How to be a Better Expert Witness

    If you are reading this blog, chances are that you are: (1) An attorney looking for an expert witness, or (2) someone who is or wants to be an expert witness. If you are the latter, please accept the following as my humbly presented ideas on how you can maximize your utility as an expert witness, particularly related to communication.

    Be Communicative

    I understand that, as an expert, you are likely very busy – but so are the attorneys hiring you. One of the fastest ways to lose out on the opportunity for repeat work is to make it difficult to reach you.

    The most common form of this problem comes in the form of unanswered emails, and sometimes voicemails. No reasonable attorney expects an immediate reply to their email under normal circumstances. However, if it takes multiple tries to get a response, then there might be a problem. My firm has a 24-hour rule – All emails from clients must be answered in 24 hours, even if just to acknowledge receipt. That is a little extreme for an expert witness, but shows how important prompt and attentive communication is for attorneys.

    Because email communication between counsel and expert witnesses is ultimately discoverable in many jurisdictions, few attorneys are asking for lengthy responses to their emails. Most of the time they are asking when the expert is available for a conference call, for a deposition, etc. Even if all you do is respond to acknowledge receipt and set a timeline for a substantive response that’s great. Then the attorney has a set deadline to follow-up on.

    Communicate Humanely

    The best expert witnesses are those that than distill complex information into digestible bite-size chunks. Very few jurors have even a minimal understanding of the dynamics of a change in velocity (Δv) analysis. If you are trying to use such a calculation to measure the severity of a motor vehicle collision, you had better be able to explain it in concise and understandable language. Juror No. 5 hated math class, but not as much as he hated being picked for the jury. Trying to seem smarter via a bunch of “ten cent words” is a complete bar to you reaching that juror.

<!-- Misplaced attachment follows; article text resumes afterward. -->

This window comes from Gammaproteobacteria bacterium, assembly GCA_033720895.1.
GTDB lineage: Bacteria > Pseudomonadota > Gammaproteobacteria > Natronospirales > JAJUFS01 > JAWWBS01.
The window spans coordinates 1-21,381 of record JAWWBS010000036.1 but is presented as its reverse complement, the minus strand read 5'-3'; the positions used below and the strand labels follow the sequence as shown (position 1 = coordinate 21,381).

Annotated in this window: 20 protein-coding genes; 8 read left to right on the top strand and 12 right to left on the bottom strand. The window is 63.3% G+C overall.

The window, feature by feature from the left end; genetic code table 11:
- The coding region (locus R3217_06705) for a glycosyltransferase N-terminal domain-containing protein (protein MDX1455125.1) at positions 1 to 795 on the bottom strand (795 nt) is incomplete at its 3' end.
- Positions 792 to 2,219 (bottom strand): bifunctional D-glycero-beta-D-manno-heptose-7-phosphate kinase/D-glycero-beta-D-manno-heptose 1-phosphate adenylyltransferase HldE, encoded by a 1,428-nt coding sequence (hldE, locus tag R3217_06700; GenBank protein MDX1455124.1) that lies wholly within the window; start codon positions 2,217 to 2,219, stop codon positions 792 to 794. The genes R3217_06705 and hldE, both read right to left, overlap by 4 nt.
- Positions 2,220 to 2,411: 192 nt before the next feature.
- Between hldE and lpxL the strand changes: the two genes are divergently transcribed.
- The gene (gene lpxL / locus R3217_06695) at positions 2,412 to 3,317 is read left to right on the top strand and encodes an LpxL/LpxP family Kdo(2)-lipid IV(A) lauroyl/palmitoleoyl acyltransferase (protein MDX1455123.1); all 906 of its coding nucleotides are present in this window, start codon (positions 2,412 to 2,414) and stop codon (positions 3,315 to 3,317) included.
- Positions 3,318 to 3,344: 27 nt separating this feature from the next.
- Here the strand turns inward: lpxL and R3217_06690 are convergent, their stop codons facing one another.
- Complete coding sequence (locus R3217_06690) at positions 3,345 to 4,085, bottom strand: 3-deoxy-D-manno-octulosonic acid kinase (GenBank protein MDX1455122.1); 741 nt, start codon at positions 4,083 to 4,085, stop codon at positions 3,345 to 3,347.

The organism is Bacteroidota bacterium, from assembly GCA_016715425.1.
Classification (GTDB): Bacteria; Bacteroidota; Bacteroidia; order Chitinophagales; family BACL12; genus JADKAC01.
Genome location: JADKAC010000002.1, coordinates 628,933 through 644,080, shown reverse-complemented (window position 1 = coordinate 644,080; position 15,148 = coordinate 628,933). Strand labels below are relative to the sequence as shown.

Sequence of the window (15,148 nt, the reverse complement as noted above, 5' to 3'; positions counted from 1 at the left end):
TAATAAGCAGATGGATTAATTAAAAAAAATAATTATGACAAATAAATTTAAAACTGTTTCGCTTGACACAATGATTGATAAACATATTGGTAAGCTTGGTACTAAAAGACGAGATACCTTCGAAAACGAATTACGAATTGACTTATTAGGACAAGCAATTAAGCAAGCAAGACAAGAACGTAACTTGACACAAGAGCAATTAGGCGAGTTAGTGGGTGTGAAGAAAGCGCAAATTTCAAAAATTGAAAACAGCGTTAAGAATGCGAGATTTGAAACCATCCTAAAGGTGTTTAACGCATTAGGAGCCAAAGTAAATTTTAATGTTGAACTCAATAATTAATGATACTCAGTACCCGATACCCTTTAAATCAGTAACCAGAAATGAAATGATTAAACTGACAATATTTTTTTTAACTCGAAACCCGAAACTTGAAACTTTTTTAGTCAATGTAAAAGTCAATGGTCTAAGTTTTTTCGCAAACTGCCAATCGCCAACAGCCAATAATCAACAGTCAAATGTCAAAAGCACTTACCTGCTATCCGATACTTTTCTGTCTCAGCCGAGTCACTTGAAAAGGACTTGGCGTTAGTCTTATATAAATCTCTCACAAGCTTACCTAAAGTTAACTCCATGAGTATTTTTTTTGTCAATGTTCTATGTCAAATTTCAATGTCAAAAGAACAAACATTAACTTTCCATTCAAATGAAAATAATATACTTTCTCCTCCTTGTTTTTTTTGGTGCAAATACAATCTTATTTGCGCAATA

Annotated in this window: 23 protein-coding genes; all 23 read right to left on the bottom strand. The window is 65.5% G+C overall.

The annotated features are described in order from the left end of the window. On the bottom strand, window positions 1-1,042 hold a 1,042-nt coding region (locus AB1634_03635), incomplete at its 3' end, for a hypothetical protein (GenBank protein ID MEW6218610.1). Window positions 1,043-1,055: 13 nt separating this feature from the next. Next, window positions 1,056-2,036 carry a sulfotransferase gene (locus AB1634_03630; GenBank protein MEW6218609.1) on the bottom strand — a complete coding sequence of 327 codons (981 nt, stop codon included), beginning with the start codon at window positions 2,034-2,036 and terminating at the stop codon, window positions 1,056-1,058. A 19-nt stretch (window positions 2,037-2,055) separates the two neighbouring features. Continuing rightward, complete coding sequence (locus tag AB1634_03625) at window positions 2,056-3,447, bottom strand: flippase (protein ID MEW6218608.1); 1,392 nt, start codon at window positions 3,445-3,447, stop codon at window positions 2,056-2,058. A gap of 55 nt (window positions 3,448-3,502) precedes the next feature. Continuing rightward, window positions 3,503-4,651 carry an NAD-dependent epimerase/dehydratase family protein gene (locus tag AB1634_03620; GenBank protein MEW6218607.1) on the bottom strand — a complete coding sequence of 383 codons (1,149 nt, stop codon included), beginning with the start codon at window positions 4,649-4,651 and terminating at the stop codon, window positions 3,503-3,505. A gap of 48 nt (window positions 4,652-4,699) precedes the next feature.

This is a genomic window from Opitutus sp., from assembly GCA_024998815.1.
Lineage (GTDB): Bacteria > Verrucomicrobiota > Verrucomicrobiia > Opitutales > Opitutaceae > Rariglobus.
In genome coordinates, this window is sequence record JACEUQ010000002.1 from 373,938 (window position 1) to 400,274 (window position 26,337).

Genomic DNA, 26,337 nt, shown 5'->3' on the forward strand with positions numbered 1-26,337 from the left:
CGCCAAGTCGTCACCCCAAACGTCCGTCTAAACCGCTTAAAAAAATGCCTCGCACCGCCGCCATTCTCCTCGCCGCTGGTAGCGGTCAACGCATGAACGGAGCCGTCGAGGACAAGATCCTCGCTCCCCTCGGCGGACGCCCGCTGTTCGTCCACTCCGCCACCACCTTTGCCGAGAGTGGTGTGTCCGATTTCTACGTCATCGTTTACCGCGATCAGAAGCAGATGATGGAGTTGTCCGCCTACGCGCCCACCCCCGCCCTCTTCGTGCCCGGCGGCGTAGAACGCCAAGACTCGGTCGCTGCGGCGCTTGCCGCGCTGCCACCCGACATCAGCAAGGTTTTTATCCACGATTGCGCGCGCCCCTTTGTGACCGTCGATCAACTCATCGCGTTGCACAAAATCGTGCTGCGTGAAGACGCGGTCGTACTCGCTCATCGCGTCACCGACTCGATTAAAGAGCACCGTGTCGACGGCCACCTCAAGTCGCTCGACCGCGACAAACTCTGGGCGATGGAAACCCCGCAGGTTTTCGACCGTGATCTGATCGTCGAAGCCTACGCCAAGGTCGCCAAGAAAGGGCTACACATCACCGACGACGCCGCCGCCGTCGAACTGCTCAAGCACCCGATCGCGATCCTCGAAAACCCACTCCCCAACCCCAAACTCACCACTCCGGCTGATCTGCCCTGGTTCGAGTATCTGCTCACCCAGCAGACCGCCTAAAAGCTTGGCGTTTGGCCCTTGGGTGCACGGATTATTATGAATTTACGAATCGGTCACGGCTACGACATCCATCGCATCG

Use analogies. If a part of the human anatomy is shaped like something most folks interact with, why not rely on that common knowledge? The human bowel is shaped similarly to a garden hose. Rather than “serosa,” maybe highlight the injury to the “outermost skin of the hose.” Be human(e).

    Be Kind

    This typically comes up in two ways: (1) When dealing with the attorney’s staff, and (2) On cross examination.

    Regarding the former, at least some of the time an expert will communicate with a young associate, paralegal or administrative assistant. Treat them just as if they were the lead national trial counsel. Those people are there to make trial counsel’s life easier. If you would like the main trial attorney to continue to hire you, it helps if his or her support staff enjoys working with you.

    As for cross-examination, my dad used to always say that when a person gets mad their brain turns off. Poking the opposing expert with a stick on cross examination to get them riled up is the oldest trick in the book. If opposing counsel is being insulting or overly aggressive, employing a “mirror image” technique, and remaining respectful and calm, can be very effective. Refusing to reciprocate an insult makes an expert look rational, not uncertain. In contrast, if you try to get your face as red as that of the overweight and overconfident attorney cross-examining you, they have already won.

    Proving your point does not require shaming someone with an opposing belief. If the opposing expert’s opinion is based on a mistake of simple arithmetic, explain how the mistake is fatal to the opposing theme without disparaging the mistaken expert. Their math is wrong, not the entirety of their being.

    Whether you are seeking to serve as an expert witness to generate income, because you need the ego boost or out of sheer benevolence, you cannot do so without someone first hiring you. If you want to boost your chances of getting hired (or hired again), employing some simple communication skills will go a long way.